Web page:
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Building a school in the cloud

In 2013, education scientist Sugata Mitra, a leading advocate of the self-directed learning movement, won the $ 1-million TED prize to fulfil his dream of creating ‘Schools in a Cloud’ — where children could explore online resources to answer questions. “Give them a laptop and a group of pupils will teach themselves,” believes Mitra. His idea not only tackles one of the greatest problems of education (that the best teachers and schools don’t exist where they’re needed most), but it also involves students in both the learning and teaching process.

Mitra’s hypothesis has grown from his now famous 1999 “Hole in the Wall” experiment in which he placed a computer in a Delhi slum to be accessed free of cost. He found street children with no knowledge of English soon becoming adept at using the computer. “This inspired me to study Self-Organized Learning Environments, or SOLEs — places that aren’t necessarily schools, but where children learn through self-instruction and peer-shared knowledge,” says Mitra. To facilitate this learning process, what students need aren’t teachers, but motivators. “We decided to use grandmothers as models. A granny admires her grandchild’s smallest achievement and encourages rather than teaches,” says Mitra. So, he created an expandable ‘Granny Cloud’ of voluntary mentors (not necessarily grandmothers) who are available on Skype from remote locations and who guide students’ explorations of the Internet. “This way, learning is minimally invasive, yet it is focused,” he says. This also gives his model a great deal of flexibility — it can replace, or at the very least, complement conventional learning paradigms.

I visit a SOLE lab in a government girls’ school in Kalkaji, Delhi. (There are seven SOLE labs in all — five in India and two in the UK). Skype Granny Prerana Majumdar from Tarzana, USA, is playing Sudoku with Class VII girls. They aren’t all familiar with the game, but soon begin helping each other to place numbers across the grid. The Granny speaks directly to a girl not quite fluent in English, and the others quickly help her frame a response. Without a teacher or textbooks, the girls are learning and, more importantly, enabling each other to learn new skills. On another monitor, a girl is engrossed in making an e-card for a Skype Granny. She types, “Maam, this is only for you. Your sole class student, Archana Kumari.”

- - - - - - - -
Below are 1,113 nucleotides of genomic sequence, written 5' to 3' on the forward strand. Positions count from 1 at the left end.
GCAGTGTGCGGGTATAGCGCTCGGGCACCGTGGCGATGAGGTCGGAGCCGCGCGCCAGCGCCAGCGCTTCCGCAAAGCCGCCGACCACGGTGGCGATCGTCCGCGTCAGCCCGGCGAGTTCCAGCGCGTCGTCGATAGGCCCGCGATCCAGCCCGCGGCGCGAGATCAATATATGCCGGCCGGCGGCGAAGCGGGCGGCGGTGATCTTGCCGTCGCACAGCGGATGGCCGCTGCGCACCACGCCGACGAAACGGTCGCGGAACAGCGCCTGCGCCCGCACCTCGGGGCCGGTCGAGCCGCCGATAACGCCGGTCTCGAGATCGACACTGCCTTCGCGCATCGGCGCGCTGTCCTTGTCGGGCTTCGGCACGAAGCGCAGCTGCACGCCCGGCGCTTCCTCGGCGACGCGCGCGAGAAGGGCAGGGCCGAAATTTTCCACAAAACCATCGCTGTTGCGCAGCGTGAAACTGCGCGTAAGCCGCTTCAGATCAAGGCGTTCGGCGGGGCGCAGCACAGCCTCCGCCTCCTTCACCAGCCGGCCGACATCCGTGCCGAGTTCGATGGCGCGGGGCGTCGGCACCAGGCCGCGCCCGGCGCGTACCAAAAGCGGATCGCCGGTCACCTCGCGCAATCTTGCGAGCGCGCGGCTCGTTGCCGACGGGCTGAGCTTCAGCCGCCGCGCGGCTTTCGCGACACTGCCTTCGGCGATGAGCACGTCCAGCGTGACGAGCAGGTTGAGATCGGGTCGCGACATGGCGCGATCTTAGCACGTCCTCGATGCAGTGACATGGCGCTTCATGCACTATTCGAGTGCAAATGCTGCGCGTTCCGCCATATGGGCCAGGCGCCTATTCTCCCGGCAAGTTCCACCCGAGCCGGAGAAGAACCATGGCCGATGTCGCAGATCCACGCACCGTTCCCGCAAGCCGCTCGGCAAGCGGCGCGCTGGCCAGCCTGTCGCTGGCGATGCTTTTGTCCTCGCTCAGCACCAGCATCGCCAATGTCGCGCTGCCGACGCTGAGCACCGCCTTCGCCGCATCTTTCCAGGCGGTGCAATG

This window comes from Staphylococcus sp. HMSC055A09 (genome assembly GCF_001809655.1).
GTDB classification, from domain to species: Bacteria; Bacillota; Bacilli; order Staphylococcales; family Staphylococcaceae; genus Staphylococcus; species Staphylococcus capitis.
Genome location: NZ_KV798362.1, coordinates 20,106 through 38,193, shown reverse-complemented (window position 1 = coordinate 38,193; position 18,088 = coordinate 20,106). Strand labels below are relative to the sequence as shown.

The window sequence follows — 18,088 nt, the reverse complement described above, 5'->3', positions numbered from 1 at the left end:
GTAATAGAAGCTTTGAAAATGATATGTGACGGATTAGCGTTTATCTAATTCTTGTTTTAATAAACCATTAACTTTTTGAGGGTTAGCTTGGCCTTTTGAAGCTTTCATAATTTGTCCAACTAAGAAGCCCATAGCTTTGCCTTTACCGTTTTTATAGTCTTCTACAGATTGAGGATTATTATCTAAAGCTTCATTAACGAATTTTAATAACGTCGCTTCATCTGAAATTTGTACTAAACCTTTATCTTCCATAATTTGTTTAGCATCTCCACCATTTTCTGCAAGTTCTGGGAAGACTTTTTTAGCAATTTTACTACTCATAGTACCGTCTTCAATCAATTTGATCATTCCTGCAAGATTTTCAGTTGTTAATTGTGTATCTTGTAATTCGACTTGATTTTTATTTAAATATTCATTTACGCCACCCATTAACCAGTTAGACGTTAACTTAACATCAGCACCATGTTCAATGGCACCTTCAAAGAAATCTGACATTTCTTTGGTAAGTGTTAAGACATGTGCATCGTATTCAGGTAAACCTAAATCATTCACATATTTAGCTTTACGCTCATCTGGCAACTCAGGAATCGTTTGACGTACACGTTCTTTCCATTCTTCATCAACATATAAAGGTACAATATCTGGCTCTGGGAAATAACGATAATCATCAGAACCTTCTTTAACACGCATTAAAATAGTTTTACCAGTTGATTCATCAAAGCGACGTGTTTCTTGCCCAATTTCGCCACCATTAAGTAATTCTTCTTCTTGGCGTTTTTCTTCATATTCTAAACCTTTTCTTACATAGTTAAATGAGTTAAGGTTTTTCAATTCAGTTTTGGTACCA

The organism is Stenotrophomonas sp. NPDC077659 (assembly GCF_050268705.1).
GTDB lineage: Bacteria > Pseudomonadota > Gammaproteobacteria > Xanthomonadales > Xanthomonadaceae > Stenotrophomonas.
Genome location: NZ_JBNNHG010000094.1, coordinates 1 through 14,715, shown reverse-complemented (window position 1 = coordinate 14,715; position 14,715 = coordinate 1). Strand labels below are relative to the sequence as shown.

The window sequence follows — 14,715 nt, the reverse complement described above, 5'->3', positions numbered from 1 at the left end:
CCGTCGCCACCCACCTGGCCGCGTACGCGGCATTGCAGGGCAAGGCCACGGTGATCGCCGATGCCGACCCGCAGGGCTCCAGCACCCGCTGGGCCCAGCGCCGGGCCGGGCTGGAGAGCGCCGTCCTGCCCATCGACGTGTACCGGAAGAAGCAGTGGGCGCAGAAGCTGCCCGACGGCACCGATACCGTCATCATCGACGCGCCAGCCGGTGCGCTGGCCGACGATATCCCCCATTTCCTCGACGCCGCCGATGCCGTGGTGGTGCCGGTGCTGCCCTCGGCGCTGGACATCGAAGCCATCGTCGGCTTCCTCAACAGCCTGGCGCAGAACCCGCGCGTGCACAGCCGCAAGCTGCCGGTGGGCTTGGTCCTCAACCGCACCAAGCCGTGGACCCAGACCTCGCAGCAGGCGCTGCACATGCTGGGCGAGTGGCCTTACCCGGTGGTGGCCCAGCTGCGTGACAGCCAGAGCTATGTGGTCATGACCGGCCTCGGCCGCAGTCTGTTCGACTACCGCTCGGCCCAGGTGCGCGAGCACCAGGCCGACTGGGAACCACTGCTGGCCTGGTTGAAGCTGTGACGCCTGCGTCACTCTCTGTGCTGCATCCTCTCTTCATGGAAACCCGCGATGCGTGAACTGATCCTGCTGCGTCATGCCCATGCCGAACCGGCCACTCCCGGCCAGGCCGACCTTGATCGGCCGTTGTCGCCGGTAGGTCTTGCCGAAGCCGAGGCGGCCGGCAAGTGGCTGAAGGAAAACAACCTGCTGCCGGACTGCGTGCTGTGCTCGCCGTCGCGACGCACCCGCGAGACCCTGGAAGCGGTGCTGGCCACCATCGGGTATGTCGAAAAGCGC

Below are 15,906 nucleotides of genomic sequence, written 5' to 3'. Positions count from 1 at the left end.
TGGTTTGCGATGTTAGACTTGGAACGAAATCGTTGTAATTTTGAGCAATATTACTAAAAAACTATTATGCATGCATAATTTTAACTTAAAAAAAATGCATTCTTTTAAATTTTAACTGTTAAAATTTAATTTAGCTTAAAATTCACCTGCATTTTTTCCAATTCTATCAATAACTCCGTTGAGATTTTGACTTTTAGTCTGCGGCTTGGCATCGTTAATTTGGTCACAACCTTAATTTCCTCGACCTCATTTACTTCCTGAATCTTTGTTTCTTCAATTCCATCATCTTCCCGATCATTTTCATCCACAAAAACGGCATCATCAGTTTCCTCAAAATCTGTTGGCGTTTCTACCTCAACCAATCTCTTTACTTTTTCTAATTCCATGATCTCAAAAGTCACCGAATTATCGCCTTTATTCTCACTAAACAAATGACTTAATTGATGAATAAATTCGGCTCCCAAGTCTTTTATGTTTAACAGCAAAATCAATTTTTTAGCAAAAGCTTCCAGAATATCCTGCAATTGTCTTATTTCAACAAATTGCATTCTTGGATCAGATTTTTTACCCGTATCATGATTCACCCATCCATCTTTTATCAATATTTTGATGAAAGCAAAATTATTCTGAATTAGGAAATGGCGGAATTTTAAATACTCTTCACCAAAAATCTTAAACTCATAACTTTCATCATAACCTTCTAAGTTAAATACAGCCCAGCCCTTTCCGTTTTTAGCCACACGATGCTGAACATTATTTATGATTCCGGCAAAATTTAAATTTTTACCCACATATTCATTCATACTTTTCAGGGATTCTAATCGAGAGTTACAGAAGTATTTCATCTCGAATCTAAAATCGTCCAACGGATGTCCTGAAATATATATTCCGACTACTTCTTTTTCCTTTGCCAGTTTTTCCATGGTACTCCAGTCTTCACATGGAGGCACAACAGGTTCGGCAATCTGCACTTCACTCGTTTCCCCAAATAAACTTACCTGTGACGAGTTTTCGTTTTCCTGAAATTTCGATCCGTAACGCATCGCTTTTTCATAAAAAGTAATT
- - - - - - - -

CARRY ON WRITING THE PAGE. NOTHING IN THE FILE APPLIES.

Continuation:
“The change I see in them is amazing,” says Rekha Sharma, the SOLE facilitator at the Kalkaji school. “The mere fact that someone across the world is interested in them motivates them to learn more. Earlier, most of the girls were shy. Today, they fall over each other to talk with the Skype Grannies.” Sharma tells me that most students at the SOLE lab come from economically underprivileged backgrounds. “Although they are in Class VII, most of them can’t speak English. But the other day, after an interaction with an Australian Skype Granny, they suddenly developed a distinctly Aussie twang,” she laughs.

“The children interact with people from other cultures, collaborate with one another to find information on the Internet and develop an inner motivation to learn,” says Mitra. These are traits that savvy employers look for, yet they aren’t on any school curriculum. “Schools across the world focus on good handwriting and memorising information easily available online. If students can use the Internet freely in school, their mental space would get freed up for creative thinking,” he says. Mitra’s educational paradigm poses ‘Big Questions’ to guide students’ quests for knowledge. “For instance, instead of learning the multiplication tables for nine our big question could be, ‘Why is it that when you multiply a number by nine, the sum of the numbers in the product always equals nine?’” Mitra says. The more students dig into such questions, the deeper their understanding will be.

Sugata Mitra outside the cloud school in Korakati, West Bengal

If banishing conventional teachers wasn’t enough, Mitra makes a convincing case for banishing examinations too. “Instead, I want students to be able to use resources on the Internet to answer questions during exams. They should walk around and discuss the questions with their peers,” he says. If implemented, this will change everything. Factual questions will have to be replaced with more creative ones and this, in turn, will change the way a subject is taught in the classroom. “A South American country is seriously considering implementing this paradigm. In the meanwhile, our SOLE toolkit is free to download and I’ve lost count of the number of schoolteachers the world over who’re using it already,” he says.

Mitra’s grant from TED runs till October 2016. During this time, he and a team of researchers will collate their observations of the seven SOLE labs. Meanwhile, their blog is already brimming with stories of children embarking on SOLE-inspired quests for knowledge. “I hope to refine the SOLE kit by 2016,” he says. “If we’re able to inspire many more Kalkajis across the world, I’m certain we’ll see some real social change.”


To learn more, visit theschoolinthecloud.org
Download the SOLE toolkit at ted.com/pages/sole_toolkit

Next fortnight, an NGO has come up with an inspiring strategy to empower women by arming them with sanitary napkins and information on menstrual hygiene

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